Can society defeat issues like division between races, hatred and violations of human rights by simply ignoring it or by becoming educated?
On Oct. 30 at 6 p.m. in Reardon Auditorium, Peace and Conflict Transformation (PACT) will be holding a lecture about reconciliation presented by speaker Mark Charles.
According to the AU PACT web page, “The ongoing PACT lecture series is an opportunity to hear from those who have devoted their lives to educating others on matters of forgiveness and reconciliation as well as those who educate us on injustice and oppression throughout the world.”
Charles grew up on a Navajo reservation, but saw a divide between the Native Americans and the rest of the U.S., so he left the reservation to bridge the gap between the two groups.
He is the founder and director of the organization 5 Small Loaves, consults with the Calvin Institute of Christian Worship, is on the board of Christian Community Development Association and writes for the well-known blog “Reflections from the Hogan.”
Charles will be speaking about the history of the relationship between the U.S. government and the Native American people, racialism, imperialism and reconciliation from the perspective of a Native.
PACT is directed and organized by Professor Thomas Tijerina.
Tijerina teaches the classes for the PACT minor and feels passionately about what it has to offer students, and potentially, the world.
“There was a Native-American presence in Anderson, and the town was named after Chief Anderson,” Tijerina said.
He believes the connection between the history of Anderson and the topic Charles will be speaking on will be an interesting and eye-opening experience for the audience.
“This will be an awakening for most people,” he said.
Charles will be speaking in a couple of Tijerina’s PACT classes during the day in addition to his speech in Reardon that evening.
The PACT lecture series began as a once per semester chapel that was about social injustices and the testimonies of those who overcame them.
The chapel was led by a speaker who would emphasize the importance of social injustices and forgiveness.
Tijerina started this lecture series as a way to educate people about social injustices and bringing the Anderson community and the AU students closer together.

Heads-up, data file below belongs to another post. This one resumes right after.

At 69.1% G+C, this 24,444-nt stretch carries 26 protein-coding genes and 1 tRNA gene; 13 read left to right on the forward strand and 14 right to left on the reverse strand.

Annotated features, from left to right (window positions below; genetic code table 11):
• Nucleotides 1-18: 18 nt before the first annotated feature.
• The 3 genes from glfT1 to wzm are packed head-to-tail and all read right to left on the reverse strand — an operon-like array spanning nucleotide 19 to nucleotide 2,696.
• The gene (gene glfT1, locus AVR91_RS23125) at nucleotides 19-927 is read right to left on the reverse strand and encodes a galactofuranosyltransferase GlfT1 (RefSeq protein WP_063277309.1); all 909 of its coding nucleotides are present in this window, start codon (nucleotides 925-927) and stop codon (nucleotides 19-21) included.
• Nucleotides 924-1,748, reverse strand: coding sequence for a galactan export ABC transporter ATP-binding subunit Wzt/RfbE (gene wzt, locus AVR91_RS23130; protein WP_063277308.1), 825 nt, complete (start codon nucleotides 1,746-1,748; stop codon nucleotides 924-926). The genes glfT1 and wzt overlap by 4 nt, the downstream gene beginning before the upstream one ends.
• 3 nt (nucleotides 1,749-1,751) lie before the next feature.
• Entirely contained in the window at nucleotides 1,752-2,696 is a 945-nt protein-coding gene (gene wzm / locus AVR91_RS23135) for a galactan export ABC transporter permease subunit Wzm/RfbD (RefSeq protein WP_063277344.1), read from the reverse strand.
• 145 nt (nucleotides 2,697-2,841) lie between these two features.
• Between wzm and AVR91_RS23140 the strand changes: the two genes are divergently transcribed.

“I wanted to do something that was going to allow our community to come and learn beside students,” Tijerina said. “I just thought it would be nice to have something both students and the community could go to.”
Tijerina’s first PACT lecture speaker was a former neo-nazi who spoke about his story and how his hatred for people turned into embracing racial and cultural diversity.
Over the course of the lecture series, Tijerina has also had guest speakers Reverend Sharon Risher, Zak Ebrahim, who was the son of terrorist and assassin El Sayyid Nosair, war journalist Haider Newmani and Arneo Michaelis, all of whom discussed their pasts and how they overcame their personal struggles.
In order to make the speakers more relatable to AU’s group of culturally diverse students, Tijerina’s main goal is to find speakers who do not traditionally speak to the student body.
“When I first started the lecture series, I wanted everyone to know that that was my attitude going into this,” Tijerina said. “Sharon Risher is a baptist pastor of the Christian faith, Haider Newmani is a Muslim, Zak Ebrim is the son of a terrorist who is an atheist. I talked with them all and made sure they would say it on stage.”
At this time, Tijerina is unsure about the next speaker, but does intend to have more PACT lecture sessions during the spring semester.
The lecture will be held at 6 p.m. on Tuesday, Oct. 30 in Reardon Auditorium and will be open to all students, faculty and staff, as well as the Anderson community.
PACT will also be holding a chapel on Thursday, Nov. 8 with speaker Matt Conner. More about Charles, his backstory and his written works can be found by visiting www.sojo.net/biography/mark-charles.